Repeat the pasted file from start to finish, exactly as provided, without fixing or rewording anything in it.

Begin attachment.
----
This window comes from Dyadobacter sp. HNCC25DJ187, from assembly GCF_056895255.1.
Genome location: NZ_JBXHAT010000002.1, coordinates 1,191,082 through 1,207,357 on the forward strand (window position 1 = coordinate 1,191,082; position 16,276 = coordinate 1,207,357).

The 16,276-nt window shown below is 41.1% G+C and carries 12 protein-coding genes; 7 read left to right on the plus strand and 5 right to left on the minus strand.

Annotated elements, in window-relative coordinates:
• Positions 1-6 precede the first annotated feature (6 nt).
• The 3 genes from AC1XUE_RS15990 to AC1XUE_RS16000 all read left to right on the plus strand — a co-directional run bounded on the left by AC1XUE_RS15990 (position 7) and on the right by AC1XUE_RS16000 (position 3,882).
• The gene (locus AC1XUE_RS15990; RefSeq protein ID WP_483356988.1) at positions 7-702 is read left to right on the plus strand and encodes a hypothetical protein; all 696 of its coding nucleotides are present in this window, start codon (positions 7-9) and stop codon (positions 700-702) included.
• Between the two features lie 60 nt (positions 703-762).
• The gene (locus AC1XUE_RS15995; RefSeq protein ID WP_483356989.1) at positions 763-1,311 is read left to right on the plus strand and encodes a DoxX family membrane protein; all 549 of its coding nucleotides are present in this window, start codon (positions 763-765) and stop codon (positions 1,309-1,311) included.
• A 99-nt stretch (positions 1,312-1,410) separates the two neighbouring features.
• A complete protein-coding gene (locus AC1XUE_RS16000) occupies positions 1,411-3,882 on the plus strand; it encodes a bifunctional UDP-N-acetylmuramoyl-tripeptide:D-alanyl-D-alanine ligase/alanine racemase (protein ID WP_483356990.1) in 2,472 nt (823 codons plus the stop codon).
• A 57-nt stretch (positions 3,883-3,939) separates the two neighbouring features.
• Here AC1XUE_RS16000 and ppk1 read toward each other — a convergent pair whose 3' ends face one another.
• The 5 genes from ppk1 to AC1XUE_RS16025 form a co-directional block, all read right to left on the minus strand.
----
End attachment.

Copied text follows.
This window comes from Dyadobacter sp. HNCC25DJ187, from assembly GCF_056895255.1.
Genome location: NZ_JBXHAT010000002.1, coordinates 1,191,082 through 1,207,357 on the forward strand (window position 1 = coordinate 1,191,082; position 16,276 = coordinate 1,207,357).

The 16,276-nt window shown below is 41.1% G+C and carries 12 protein-coding genes; 7 read left to right on the plus strand and 5 right to left on the minus strand.

Annotated elements, in window-relative coordinates:
• Positions 1-6 precede the first annotated feature (6 nt).
• The 3 genes from AC1XUE_RS15990 to AC1XUE_RS16000 all read left to right on the plus strand — a co-directional run bounded on the left by AC1XUE_RS15990 (position 7) and on the right by AC1XUE_RS16000 (position 3,882).
• The gene (locus AC1XUE_RS15990; RefSeq protein ID WP_483356988.1) at positions 7-702 is read left to right on the plus strand and encodes a hypothetical protein; all 696 of its coding nucleotides are present in this window, start codon (positions 7-9) and stop codon (positions 700-702) included.
• Between the two features lie 60 nt (positions 703-762).
• The gene (locus AC1XUE_RS15995; RefSeq protein ID WP_483356989.1) at positions 763-1,311 is read left to right on the plus strand and encodes a DoxX family membrane protein; all 549 of its coding nucleotides are present in this window, start codon (positions 763-765) and stop codon (positions 1,309-1,311) included.
• A 99-nt stretch (positions 1,312-1,410) separates the two neighbouring features.
• A complete protein-coding gene (locus AC1XUE_RS16000) occupies positions 1,411-3,882 on the plus strand; it encodes a bifunctional UDP-N-acetylmuramoyl-tripeptide:D-alanyl-D-alanine ligase/alanine racemase (protein ID WP_483356990.1) in 2,472 nt (823 codons plus the stop codon).
• A 57-nt stretch (positions 3,883-3,939) separates the two neighbouring features.
• Here AC1XUE_RS16000 and ppk1 read toward each other — a convergent pair whose 3' ends face one another.
• The 5 genes from ppk1 to AC1XUE_RS16025 form a co-directional block, all read right to left on the minus strand.